1920s Modern Era
Fashion entered a new era in the 1920s, the decade in which women began abandoning restricting fashions of earlier time periods and starting wearing shorter skirts and trousers. Bobbed hair and "shift" type dresses with no waistline quickly emerged as well.
Tubular dresses evolved into silhouettes that sported pleated and gathered skirts with slits to let the ladies move more. Undeniably, the "flapper" look became the hottest trend of the "Roaring 20s." Dresses were designed for function and fun, which ultimately flattened the bust line.
Hollywood became an escape during the golden age of glamour as the Great Depression welcomed harsh realities and empty pockets for many. The bias cut made of silk or satin donned by Jean Harlow, for instance, became a popular style that highlighted the desirable feminine figure.
Other innovations during the Great Depression, like zippers and costume jewelry made popular by Coco Chanel's faux pearls, became more affordable. Her "little black dress," a staple in all of our closets today, took off in the 1930s as well.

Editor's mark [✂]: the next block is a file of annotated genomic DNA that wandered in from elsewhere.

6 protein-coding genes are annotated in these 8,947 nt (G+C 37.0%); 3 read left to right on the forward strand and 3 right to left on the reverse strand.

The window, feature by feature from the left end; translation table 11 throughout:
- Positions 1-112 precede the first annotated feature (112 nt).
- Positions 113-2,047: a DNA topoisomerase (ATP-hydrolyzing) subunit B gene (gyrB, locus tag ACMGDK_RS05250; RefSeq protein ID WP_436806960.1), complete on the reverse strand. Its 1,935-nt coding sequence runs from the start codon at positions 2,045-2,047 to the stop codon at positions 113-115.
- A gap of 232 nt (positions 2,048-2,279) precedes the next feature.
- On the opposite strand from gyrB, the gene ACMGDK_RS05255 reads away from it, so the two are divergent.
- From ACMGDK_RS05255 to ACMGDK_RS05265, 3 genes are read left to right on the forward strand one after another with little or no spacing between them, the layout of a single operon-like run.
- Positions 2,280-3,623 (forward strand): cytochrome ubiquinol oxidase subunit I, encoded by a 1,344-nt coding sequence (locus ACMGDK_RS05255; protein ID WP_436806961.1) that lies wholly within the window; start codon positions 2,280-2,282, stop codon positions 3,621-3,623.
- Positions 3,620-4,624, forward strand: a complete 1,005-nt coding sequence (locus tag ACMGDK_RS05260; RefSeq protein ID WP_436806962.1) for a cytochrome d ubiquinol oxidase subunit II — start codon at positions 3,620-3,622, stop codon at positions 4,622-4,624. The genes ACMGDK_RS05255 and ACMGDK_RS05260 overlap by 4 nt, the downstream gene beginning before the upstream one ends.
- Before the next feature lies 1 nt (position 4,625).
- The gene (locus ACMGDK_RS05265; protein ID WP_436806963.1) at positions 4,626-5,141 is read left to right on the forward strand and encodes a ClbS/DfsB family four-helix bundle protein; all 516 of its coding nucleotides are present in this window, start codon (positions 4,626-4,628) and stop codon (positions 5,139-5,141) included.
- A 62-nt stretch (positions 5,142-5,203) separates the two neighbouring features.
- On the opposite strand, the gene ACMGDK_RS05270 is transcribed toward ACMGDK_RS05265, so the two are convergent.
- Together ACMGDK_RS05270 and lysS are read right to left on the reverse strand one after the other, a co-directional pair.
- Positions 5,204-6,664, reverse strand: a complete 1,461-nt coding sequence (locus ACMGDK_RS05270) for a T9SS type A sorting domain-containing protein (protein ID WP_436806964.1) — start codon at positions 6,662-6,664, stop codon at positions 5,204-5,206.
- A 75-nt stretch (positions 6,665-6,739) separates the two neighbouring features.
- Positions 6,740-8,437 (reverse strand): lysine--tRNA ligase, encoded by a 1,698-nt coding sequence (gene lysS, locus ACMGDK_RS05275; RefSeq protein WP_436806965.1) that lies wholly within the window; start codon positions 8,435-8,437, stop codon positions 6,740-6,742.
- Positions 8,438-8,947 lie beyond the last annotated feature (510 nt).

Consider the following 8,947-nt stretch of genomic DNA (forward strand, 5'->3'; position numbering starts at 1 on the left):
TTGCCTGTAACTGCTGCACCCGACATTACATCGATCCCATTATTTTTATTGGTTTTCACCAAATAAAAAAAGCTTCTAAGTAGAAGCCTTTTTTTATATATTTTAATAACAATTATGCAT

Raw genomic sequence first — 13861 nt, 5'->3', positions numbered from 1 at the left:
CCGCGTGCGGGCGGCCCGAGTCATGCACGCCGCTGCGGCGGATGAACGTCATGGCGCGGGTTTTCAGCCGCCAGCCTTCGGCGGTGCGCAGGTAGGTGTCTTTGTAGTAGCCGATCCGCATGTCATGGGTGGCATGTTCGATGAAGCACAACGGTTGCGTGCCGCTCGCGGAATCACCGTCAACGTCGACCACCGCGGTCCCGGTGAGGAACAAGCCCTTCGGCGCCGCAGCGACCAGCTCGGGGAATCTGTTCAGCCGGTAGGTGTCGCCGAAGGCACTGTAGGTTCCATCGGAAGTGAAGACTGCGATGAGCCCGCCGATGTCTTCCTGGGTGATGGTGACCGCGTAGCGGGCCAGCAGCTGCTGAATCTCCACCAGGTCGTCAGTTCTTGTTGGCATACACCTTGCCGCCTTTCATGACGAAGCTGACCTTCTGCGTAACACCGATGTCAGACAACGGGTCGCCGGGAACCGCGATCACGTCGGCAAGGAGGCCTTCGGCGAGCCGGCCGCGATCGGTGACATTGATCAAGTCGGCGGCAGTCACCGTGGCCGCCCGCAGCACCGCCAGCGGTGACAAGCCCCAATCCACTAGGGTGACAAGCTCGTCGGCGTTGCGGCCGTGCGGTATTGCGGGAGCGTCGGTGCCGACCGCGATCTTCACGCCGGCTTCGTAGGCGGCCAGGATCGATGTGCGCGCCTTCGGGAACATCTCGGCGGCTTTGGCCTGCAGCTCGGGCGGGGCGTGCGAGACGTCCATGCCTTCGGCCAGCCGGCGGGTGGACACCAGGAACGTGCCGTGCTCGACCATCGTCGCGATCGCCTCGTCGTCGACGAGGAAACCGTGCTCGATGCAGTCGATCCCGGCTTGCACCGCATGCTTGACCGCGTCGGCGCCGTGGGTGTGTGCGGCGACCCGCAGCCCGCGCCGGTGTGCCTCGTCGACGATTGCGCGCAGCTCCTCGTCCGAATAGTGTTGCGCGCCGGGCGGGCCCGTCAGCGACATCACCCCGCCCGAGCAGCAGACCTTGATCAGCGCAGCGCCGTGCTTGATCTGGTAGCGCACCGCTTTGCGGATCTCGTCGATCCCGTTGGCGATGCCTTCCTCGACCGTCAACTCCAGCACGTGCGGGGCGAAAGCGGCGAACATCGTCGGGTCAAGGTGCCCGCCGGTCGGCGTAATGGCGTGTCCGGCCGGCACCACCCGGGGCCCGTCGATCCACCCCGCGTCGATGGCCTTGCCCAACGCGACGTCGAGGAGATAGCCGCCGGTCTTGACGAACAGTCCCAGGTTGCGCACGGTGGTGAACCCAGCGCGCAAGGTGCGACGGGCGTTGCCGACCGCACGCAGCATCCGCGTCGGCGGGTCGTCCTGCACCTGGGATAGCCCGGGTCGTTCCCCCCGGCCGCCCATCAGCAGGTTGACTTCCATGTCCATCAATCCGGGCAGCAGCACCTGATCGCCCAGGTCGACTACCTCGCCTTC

World War II
Rationing during World War II limited the amount of new garments people could by until after the war's end, and though prices rose and materials like silk were no longer available, fashion didn't die. Women began taking on a sharper, military-style look with a slimming appearance that maintained both style and function at a low price.
Mixing And Matching
Mixing and matching became a hot trend among women during the 1900s, as the idea of separates meant one could own fewer items of clothing while maintaining the importance of variety in fashion.
Working Women Safety
As women began joining the working world in factories during the war, they looked towards clothing that wouldn't snag on machinery. Men's pants inspired the high-waisted trouser popularized by Katharine Hepburn. Many also adopted headscarves or "glamour bands" to bring a flash of color and, more importantly, safety so one's hair wouldn't get caught in machinery.
Haute Couture followed the war and the sharp, military look that became so poplar was replaced by the soft femininity of Christian Dior's "New Look" silhouette. The nipped-in waist and skirt that fell just below the mid-calf was adored (or should we say adiored) by many!
Iconic television star Lucille Ball was one of the first women to appear on the screen donning masculine pants and maternity wear. Pregnancy was so out of the ordinary for television that the term "pregnant" was censored in the episode in which she revealed she was expecting! Her full and frill dresses and shirts brought new attention to maternity wear for women everywhere.